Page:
Budgeting on a Limited Income

Budgeting has always been a priority for my husband and I.  We graduated from college in 2008 and 2009. The economy was trashed. Finding a job, any job, was a miracle.  Keeping that job was even more impressive.  Both my husband and I have experienced bouts of unemployment in our early careers, and it has influenced our marriage and the way we manage our finances. And the decisions we make about our family. Will we have more children? Who will watch our children while we work? Will we both continue to work? Can we afford to have one of us home?

This won’t be a post on how to start a budget. You can find my tips for that here. This is a post about ways to spend less. So that you can save more. So that you can pay down your debt.  So that you are prepared in case someone has to stay at home. So that you can choose to lean out.

  1. Make sure your credit cards are paying you. I grew up in a house where credit cards were big no-no’s. There weren’t any lessons on credit cards besides: don’t get them. And, to a certain extent, that lesson still rings true. Don’t open too many credit cards. Don’t carry balances (meaning don’t wrack up an interest). If you do your research and decide that having credit cards will work for you and your family, make them work for you.  A lot of credit cards these days will give cash back on anything, or at the least, will give rewards for things like groceries and gas.  My mom does most of her birthday and holiday shopping with the money she gets back from putting her monthly expenses on a Discover card! Just be sure to be safe: watch your spending, pay off your card at the end of the month, etc.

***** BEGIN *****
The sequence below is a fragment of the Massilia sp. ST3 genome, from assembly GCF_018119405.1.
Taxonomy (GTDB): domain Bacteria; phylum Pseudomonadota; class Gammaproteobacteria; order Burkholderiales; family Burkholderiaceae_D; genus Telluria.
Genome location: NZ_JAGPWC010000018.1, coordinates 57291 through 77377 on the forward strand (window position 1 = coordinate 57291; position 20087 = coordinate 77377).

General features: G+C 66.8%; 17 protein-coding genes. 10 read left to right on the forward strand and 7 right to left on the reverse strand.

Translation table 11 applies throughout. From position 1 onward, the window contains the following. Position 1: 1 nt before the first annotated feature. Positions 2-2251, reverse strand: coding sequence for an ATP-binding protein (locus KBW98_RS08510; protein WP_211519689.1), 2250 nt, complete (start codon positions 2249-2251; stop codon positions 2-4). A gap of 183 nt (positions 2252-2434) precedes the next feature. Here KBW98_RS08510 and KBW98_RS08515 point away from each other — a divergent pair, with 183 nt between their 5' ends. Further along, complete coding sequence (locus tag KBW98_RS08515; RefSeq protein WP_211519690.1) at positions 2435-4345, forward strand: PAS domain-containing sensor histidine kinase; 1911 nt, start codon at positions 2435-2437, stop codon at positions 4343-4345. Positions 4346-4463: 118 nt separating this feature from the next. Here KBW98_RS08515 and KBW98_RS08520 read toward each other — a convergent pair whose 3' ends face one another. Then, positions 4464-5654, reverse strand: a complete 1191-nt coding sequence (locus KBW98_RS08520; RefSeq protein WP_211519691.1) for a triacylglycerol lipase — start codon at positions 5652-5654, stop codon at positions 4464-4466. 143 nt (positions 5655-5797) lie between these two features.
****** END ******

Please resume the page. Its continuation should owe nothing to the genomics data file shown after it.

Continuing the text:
2. Cut the fat. We didn’t realize how many silly things we spent money on until we were faced with not being able to pay for it all. Gym memberships? Cable? Cell phone coverage. I bought a jogging stroller for $50, and we take to the streets whenever the weather allows. Playstation Vue is half the price of cable. My husband’s company provides him with a work phone and allows him to use it for personal use.
  3. Don’t pay full price. Ever. For anything. Sign up for emails from your favorite stores. I bought my son an entire 3T spring wardrobe from Old Navy for under $100 thanks to a storewide 50% off coupon I got in the ol’ inbox. If you’re a Target shopper, get a Target red card (5% off all purchases) and download Cartwheel. I’ve saved HUNDREDS this way. If you don’t already have one, get a membership to a big box store like Costco or Sam’s Club. I suggest the executive membership at Costco – it costs more, but you get cash back! Enough to pay for the entire membership (or more, if you spend a lot!). Sign up to take quizzes for gift cards. My husband brags that he took enough quizzes to get our Amazon Fire Sticks for free. 
  4. Learn how to negotiate. Shop everything. Car insurance. Cell phone coverage. Internet provider. The new car you need. The tree trimming services that you’re hiring out. Everything is negotiable, and there is always someone out there willing to give you a better deal.
  5. Ditch the paper cup. It costs around $4 to buy a latte. It costs about $8 to buy a bag of coffee beans, which will make about 20 servings of coffee. Even with half’n half and fancy syrups, at home coffee is WAY cheaper than the drive thru. This rule generally applies to most forms of fast food or take out. Start cooking at home! Clip coupons or check out Aldi.
  6. Change your vocabulary. I don’t usually say things like “that isn’t in my budget” or “I can’t afford that.” I say, “that isn’t a priority right now.”  It make a huge difference in how I view things. I don’t feel deprived now that I’ve shunned pedicures altogether. I feel content that the $30 I might have spent on the pedi is going to something that I value more.

There are so many cost cutting tips out there, that I encourage you to share them.  I’d love to learn some new tricks!

About this series: Sheryl Sandberg’s Lean In philosophy focuses on the challenges women face in trying to get ahead by taking charge of their own careers. This week on KCMB, our “Lean In/Lean Out” series will look at a number of the challenges associated with deciding to transition out of the workplace. View all posts in this series.

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